So you’ve put in that beautiful pond, or you’ve had it for years, but are now looking to enhance the enjoyment by elevating the experience with a floating pond fountain.
We know you have your choice of fountain manufactures to choose from. Whether you choose us or a fountain from a competitor, we want you to be informed so that you are getting the information you need to choose the right fountain for your needs. One that will give you years of trouble free enjoyment, and not frustration of a fountain that fails after just one or two seasons. Here are many factors to consider in making your choice:
Benefits of a floating fountain
Did you know that not only do fountains provide beautiful visual and audible stimuli to the environment, they also help the health of your pond? 90% of common problems are due to lack of oxygen and circulation of the normally stagnant water. A surface fountain helps to increase the oxygen levels of the water by increasing aerobic microbe activity, which aids in reducing organic sludge. It also helps break up the surface of the pond, helping to reduce nuisance algae blooms. The increased oxygen level also benefits the fish population within the pond or lake. While not as effective aeration as a bottom air units in disrupting the thermocline between the top warm water and the lower cool water, the benefits a surface fountain provides to the health of the pond is an extra bonus beyond the beauty that it adds.
For any fountain, the pump is the most critical component when it comes to whether you will get years of enjoyment from your fountain, or it barely lasts one season. Any pump will work at first. It may even last a few months. However, with the primary goal of being inexpensive, low-end sump pumps are only designed to run for a few minutes a day, and with clean water. They are not industrial designed for high flow rates, continuous duty, debris filled ponds, and for years of service. The radical difference in price you may find between fountains on the market typically comes down to this one component. Be critical of any floating pond fountains you may find that are under $1000. While we would love to be able to offer a fountain in that price range, we have not found any pump manufactured in that range that would enable that and still meet our uncompromising standard for ruggedness, dependability, and deserving of the Tin Shark Fountainworks name. A staple of these inexpensive fountains is to use a very basic hardware store variety submersible pump designed to run no more than 5 minutes a day, and only to be used in pure clean water. These inexpensive pumps are made of plastic, and plastic components, and weigh 10 lbs or less. By comparison, our 1HP industrial extreme duty pumps, made of all cast aluminum and stainless steel, weigh 40-50 lbs. and are designed for continuous duty in harsh conditions. Our pumps have been tested for years to find the right balance between rugged industrial-duty, while still offering the best pricing for the unparalleled quality. We pride ourselves on the quality and dependability of our fountains at the competitive prices we offer.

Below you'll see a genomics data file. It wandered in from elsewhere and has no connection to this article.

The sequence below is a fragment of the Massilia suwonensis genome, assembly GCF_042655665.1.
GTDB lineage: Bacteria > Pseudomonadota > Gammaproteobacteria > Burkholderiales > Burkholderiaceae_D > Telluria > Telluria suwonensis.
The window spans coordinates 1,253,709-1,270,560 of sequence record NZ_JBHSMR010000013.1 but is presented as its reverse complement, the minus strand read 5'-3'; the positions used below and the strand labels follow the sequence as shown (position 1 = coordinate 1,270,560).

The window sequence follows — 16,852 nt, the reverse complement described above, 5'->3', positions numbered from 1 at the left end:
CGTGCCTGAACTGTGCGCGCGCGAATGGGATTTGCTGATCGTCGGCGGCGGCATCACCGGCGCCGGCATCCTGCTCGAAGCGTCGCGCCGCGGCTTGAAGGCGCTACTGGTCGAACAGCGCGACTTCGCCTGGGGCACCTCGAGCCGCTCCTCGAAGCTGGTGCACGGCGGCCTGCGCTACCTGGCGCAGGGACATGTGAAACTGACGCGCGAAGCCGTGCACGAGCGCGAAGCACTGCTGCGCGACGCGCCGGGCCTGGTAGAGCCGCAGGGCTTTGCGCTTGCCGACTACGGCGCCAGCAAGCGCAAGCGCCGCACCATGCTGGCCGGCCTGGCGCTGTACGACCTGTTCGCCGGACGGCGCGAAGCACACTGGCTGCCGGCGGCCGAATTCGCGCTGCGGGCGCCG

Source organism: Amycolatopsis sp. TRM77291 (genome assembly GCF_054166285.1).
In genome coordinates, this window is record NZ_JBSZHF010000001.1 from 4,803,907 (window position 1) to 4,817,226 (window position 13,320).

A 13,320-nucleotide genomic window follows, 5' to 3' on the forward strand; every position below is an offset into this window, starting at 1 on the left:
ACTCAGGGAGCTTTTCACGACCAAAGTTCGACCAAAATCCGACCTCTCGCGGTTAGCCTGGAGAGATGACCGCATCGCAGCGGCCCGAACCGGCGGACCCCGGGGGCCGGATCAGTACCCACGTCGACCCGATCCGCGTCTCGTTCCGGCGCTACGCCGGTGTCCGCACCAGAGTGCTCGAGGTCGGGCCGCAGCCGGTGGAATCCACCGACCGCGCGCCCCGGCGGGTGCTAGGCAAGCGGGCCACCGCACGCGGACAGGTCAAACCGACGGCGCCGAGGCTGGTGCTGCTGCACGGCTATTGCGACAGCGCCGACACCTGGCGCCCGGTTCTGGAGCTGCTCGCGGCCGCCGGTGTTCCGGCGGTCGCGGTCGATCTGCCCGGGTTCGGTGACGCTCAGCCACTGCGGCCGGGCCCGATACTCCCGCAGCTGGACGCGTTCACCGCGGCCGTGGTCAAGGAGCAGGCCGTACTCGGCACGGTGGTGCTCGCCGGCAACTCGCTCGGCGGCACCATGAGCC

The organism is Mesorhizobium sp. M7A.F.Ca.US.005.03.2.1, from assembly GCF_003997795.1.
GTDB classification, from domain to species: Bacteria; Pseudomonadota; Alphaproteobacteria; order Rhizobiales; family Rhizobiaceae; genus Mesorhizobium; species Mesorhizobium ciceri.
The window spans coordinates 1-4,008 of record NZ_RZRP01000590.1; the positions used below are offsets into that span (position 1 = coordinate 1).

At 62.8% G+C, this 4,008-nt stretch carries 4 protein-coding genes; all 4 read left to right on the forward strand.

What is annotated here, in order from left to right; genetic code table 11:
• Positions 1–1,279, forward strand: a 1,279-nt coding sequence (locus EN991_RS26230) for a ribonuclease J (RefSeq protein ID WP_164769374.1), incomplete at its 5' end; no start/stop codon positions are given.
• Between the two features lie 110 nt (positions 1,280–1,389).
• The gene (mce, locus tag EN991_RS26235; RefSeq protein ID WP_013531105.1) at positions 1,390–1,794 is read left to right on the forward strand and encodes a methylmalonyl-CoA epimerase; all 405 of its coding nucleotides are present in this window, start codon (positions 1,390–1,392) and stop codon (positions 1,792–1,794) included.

You may try an inexpensive fountain once, but you won’t buy it a second time once it fails prematurely. However, regardless of where you are looking to purchase your fountain, make sure you consider the longevity and durability of the pump, and that it’s not an inexpensive pump originally designed only for light-duty and clean water.
120V or 240V? Look for properly sized power supply cables
The proper sized electric supply is crucial for your fountain. We offer our 1HP fountain in 120V and 240V configurations. Which is the right choice for you will be determined by the entire length of run from the main electrical panel all the way to the fountain, not just from the fountain control panel to the pump. Most ponds or lakes are not going to be right beside the house/barn/structure that contains the main electrical panel. Thus, there is often a significant length of cable run from the main electric panel to the edge of the water feature. Then another 100-300 feet of cable to the fountain itself. That entire length of electric run needs to be taken into consideration. Larger electric motors require a significant enough amount of current that the length of electric cable becomes important to the proper functioning of the pump. If the entire run isn’t sized properly, the measured voltage at the fountain could be significantly below the necessary voltage required by the motor. This causes an under voltage situation where the motor of the pump will run hot, significantly reducing the life of the pump and fountain.